WOOD Group, the Aberdeen oil services giant, has won its first major off-shore wind farm contract – providing substations for a major development off the coast of East Anglia.
The group already has revenues of more than 3 billion a year, delivering projects for the oil and gas industry around the world.
But it has begun targeting the growing renewable energy sector in a search for new ways to develop business.
Yesterday Wood's engineering division revealed news of a contract to design and project manage the construction of two substations for the 315 megawatt Sheringham Shoal offshore wind farm Norfolk coast.
The substations will capture energy generated from the wind farm's 88 turbines close to the source, before sending it back to shore – a more energy efficient process than using onshore substations.
Wood did not disclose the value of the contract, but Les Thomas, a director of the company's engineering division, said the group's experience in operating in the North Sea meant it already has the expertise to provide services for offshore wind farm projects.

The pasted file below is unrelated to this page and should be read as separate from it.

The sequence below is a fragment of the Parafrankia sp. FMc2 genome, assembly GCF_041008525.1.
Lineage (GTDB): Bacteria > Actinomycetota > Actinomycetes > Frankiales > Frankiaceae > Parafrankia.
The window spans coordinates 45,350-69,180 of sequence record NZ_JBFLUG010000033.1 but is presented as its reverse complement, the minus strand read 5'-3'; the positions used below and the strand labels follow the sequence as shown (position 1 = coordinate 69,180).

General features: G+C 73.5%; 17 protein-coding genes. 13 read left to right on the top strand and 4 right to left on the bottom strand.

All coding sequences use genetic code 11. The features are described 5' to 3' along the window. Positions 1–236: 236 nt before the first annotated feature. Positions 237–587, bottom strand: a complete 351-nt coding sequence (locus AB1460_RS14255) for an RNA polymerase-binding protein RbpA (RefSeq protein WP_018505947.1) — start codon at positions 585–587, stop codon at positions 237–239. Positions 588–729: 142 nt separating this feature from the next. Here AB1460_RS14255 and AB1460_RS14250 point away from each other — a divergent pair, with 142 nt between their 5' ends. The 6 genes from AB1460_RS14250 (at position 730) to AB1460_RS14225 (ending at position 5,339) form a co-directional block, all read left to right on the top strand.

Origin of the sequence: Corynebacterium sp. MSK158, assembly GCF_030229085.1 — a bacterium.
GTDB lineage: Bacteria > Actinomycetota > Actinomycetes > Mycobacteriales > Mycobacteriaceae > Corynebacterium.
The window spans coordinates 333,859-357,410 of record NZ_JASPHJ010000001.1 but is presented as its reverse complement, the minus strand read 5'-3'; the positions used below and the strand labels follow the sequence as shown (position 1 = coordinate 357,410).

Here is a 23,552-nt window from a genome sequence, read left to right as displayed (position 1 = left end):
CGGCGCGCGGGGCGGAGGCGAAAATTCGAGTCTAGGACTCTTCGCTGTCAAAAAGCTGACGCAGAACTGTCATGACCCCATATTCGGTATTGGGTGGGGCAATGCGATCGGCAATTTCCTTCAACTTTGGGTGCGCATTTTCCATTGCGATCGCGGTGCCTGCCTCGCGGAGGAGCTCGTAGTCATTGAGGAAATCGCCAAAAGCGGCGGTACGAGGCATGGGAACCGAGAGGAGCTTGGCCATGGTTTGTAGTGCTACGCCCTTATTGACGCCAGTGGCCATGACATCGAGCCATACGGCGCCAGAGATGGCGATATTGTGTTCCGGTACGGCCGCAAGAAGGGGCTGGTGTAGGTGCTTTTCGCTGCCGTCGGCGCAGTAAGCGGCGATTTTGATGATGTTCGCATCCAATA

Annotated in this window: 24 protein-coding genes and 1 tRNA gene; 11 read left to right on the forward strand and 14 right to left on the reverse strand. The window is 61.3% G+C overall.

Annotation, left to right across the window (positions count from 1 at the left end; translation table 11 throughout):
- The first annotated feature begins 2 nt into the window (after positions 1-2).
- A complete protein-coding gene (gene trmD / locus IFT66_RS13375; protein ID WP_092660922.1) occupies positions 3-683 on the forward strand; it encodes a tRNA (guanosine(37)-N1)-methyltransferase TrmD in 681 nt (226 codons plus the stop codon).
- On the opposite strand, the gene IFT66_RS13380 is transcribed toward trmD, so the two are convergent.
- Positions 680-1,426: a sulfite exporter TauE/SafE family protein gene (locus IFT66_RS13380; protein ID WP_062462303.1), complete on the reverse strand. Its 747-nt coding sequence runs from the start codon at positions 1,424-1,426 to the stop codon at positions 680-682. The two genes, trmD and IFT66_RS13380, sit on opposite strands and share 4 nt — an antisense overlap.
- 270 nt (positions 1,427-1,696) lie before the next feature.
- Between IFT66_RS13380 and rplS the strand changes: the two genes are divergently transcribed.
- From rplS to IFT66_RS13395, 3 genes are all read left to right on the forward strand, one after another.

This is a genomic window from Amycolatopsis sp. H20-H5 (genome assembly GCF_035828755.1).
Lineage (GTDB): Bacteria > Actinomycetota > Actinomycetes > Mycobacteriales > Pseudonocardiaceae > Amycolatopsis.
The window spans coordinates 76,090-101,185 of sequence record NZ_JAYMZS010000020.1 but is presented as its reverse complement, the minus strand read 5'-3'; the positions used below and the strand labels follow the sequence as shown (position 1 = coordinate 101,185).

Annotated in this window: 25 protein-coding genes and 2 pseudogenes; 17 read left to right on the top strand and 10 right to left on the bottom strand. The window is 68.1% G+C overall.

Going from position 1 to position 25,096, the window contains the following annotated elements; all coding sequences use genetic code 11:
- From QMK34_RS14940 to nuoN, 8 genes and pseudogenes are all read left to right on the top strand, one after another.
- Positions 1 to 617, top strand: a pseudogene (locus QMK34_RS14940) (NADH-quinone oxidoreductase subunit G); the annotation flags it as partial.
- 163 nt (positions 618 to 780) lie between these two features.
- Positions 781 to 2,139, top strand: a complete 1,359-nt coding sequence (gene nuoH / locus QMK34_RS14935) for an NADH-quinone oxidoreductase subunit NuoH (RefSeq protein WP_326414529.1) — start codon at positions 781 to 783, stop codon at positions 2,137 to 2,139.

Thomas commented: "Wood Group's move into the renewable energy sector is a natural progression from the services it provides to the oil and gas and power sector.
"With 30 year's experience working with oil and gas operators in the eastern hemisphere, (Wood Group] is well placed to apply its technical expertise to offshore wind farm developments."
Wood's dedicated renewable energy service business aims to provide services for the offshore wind farm sector world wide, sourcing machinery parts and providing, maintenance and management services for industrial wind farms.
Sheringham Shoal offshore wind farm is being developed by Scira Offshore Energy, a 50:50 joint venture company owned by two Norwegian energy companies, StatoilHydro and Statkraft.
Due to be completed in 2011, it will be situated on the north Norfolk Coast
at an estimated cost of around 1 billion . Sheringham Shoal is expected to produce enough power to supply more than 220,000 homes.
In March, Wood Group set up a renewables business within the gas turbines division, with offices in Aberdeen and Houston.
The company said then that renewable energy was "essential to meeting the increasing demand for clean energy and wind power is one of the most important contributors".
Late last year JP Kenny, Wood's subsea and pipeline business, was appointed as the lead contractor on the Cornwall Wave Hub development to test wave energy devices prior to commercialisation.